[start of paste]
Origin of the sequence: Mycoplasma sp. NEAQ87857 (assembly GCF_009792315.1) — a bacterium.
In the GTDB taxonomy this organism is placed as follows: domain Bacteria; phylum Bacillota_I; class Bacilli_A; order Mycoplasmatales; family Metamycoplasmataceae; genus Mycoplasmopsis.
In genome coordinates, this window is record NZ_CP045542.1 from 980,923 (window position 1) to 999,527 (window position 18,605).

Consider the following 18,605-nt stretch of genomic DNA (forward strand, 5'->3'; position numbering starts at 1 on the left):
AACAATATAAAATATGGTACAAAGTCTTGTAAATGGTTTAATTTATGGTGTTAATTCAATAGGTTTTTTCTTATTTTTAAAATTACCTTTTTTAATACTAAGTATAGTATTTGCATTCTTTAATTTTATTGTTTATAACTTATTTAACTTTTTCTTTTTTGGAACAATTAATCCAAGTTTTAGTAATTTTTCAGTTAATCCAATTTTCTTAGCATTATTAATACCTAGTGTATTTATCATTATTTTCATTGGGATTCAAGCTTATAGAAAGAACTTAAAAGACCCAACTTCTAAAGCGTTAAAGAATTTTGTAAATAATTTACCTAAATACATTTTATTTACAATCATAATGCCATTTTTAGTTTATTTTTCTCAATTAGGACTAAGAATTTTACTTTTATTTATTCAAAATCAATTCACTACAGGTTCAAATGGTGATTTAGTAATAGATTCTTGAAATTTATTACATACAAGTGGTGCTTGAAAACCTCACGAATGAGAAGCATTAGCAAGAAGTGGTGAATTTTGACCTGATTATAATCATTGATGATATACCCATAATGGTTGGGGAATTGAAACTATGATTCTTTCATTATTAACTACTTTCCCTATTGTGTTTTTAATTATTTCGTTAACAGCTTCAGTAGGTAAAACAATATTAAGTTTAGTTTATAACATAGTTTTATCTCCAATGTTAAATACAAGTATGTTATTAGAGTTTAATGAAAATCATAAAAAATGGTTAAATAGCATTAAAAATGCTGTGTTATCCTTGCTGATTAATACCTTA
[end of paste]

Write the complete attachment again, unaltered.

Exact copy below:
Origin of the sequence: Mycoplasma sp. NEAQ87857 (assembly GCF_009792315.1) — a bacterium.
In the GTDB taxonomy this organism is placed as follows: domain Bacteria; phylum Bacillota_I; class Bacilli_A; order Mycoplasmatales; family Metamycoplasmataceae; genus Mycoplasmopsis.
In genome coordinates, this window is record NZ_CP045542.1 from 980,923 (window position 1) to 999,527 (window position 18,605).

Consider the following 18,605-nt stretch of genomic DNA (forward strand, 5'->3'; position numbering starts at 1 on the left):
AACAATATAAAATATGGTACAAAGTCTTGTAAATGGTTTAATTTATGGTGTTAATTCAATAGGTTTTTTCTTATTTTTAAAATTACCTTTTTTAATACTAAGTATAGTATTTGCATTCTTTAATTTTATTGTTTATAACTTATTTAACTTTTTCTTTTTTGGAACAATTAATCCAAGTTTTAGTAATTTTTCAGTTAATCCAATTTTCTTAGCATTATTAATACCTAGTGTATTTATCATTATTTTCATTGGGATTCAAGCTTATAGAAAGAACTTAAAAGACCCAACTTCTAAAGCGTTAAAGAATTTTGTAAATAATTTACCTAAATACATTTTATTTACAATCATAATGCCATTTTTAGTTTATTTTTCTCAATTAGGACTAAGAATTTTACTTTTATTTATTCAAAATCAATTCACTACAGGTTCAAATGGTGATTTAGTAATAGATTCTTGAAATTTATTACATACAAGTGGTGCTTGAAAACCTCACGAATGAGAAGCATTAGCAAGAAGTGGTGAATTTTGACCTGATTATAATCATTGATGATATACCCATAATGGTTGGGGAATTGAAACTATGATTCTTTCATTATTAACTACTTTCCCTATTGTGTTTTTAATTATTTCGTTAACAGCTTCAGTAGGTAAAACAATATTAAGTTTAGTTTATAACATAGTTTTATCTCCAATGTTAAATACAAGTATGTTATTAGAGTTTAATGAAAATCATAAAAAATGGTTAAATAGCATTAAAAATGCTGTGTTATCCTTGCTGATTAATACCTTA